I went to Folsom State Prison this past weekend, bringing Council Practice to fourteen lifers.

The goal is to alter the culture of prison from the inside out. The dream is to create circles where CO’s and Inmates sit together and listen to one another.

The dream is big. I know.

My mentor told me this weekend would change my life. I gave a big sigh. Hadn’t ayahuasca already done that? Surely my life could stay somewhat the same?

We drove four hours from Los Angeles to Fresno and spent Friday night in a cheap motel. We woke up early Saturday morning and drove into Folsom.

Walking up to the prison, I was confused at first. Was this shit for real? It looked like the back lot of Universal Studios. The gothic structures and jutting rock made it look fake, but the barbed wire let you know it was very real.

We went through security. I was told no makeup, pull my hair back, and do not wear an underwire bra.

I tried to look as simple as possible. I felt anything but.

We walked through the prison, past the cafeteria where Johnny Cash played, through the yard, and into the Educational Center out back. Not many inmates were around at that time. I am not sure where they were, but it was soundless.

We settled into the room as quickly as possible, thinking we did not have much time before the 14 pre-picked lifers would show up. We only had two days to teach them everything we knew about holding Council so that they could practice without us for the next six months.

The State of California is funding this initiative, and it is happening in Prisons all over California, currently.

I am so honored to be a part of this work at this time and acutely aware of being the only female in the room as the prisoners filed in. Three hours late, I might add. But what can you do? Prison life.

The first day was powerful. The men dropped in and shared from the heart and listened from the heart and even though I had no idea why they were each in there, and I know it had to be something pretty horrible, these men were, without a doubt, rehabilitated.

It was hard to leave that first day. Especially because we walked out by a row of cells and I was astonished at how small they were. The inhumanity of their living conditions shocked me.

Once back in my motel room, sitting on a cheap comforter, I sobbed. Because I had made a connection with each of those men, as human beings, and I got to leave, choose what restaurant I was going to eat at, and they would never leave.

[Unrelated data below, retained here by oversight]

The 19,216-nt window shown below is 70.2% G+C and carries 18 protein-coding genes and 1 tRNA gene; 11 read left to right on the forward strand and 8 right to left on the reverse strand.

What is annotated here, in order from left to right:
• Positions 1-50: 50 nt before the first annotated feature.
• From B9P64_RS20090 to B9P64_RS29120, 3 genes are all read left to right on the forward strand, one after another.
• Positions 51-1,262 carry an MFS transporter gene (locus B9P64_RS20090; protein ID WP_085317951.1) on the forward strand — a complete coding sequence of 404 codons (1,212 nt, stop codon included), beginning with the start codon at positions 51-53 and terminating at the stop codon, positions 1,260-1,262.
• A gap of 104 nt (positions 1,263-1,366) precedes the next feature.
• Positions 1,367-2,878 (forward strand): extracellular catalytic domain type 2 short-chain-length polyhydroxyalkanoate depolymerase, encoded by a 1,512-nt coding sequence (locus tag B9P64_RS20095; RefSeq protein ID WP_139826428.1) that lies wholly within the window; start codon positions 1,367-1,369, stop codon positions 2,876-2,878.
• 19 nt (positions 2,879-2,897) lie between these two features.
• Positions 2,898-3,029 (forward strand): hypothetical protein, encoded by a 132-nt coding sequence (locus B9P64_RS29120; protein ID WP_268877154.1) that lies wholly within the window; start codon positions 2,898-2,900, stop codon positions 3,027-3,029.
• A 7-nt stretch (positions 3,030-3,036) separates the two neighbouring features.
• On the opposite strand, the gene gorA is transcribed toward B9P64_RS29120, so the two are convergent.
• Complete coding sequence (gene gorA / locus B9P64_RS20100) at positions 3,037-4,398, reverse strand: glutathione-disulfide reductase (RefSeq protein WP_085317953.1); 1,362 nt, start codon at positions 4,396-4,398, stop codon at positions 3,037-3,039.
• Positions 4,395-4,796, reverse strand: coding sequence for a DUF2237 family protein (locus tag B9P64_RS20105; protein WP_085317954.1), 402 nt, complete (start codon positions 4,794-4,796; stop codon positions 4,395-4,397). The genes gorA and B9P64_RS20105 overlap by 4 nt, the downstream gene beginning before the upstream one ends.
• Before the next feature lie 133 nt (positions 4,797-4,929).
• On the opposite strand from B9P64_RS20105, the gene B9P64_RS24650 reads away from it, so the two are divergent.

One of the gentlemen had been in there 43 years. That was one year older than me.

The second day was very different. First of all, it had been freezing the day before so I wore the only sweater I packed. A bright yellow and white striped knitted thing. I didn’t think twice about it until we started walking again, through the prison, except this time, it was full of inmates. I had to walk through the chow line and a full cafeteria to get to our building. I could not be more conspicuous in that damn sweater. I was like a bumble bee wading through a sea of brown and gray and dark blue. I felt all eyes upon me. There were no catcalls, not a peep. I think the men were shocked more than anything. The looks were more “What the fuck is she doing here?” then lecherous. Being so close to so many inmates was a trip, yet I always felt safe.

We weren’t allowed in the Education Center the second day. The Sheriff in sharge that day wanted to throw his weight around and didn’t feel the locks on the doors in the Education Center were sufficient so he sent us to the Hang Man’s Gallows. That is right. The Hang Man’s Gallows. The only space they had for us was the two story cell block where they used to hang the prisoners. No longer in use, they kept it intact for programming. I shit you not. We set up an oval circle of chairs in gothic dungeon of a room with four cells on the bottom, and four on top, and the remnants of gallows above us. 279 men died there. Their ghosts were palpable.


We held one of the most profound, deep, and powerful circles I have ever witnessed there. I felt honored to be among them and I lfet vowing to never forget the 14 men of Folsom State Prison.


And I have not.











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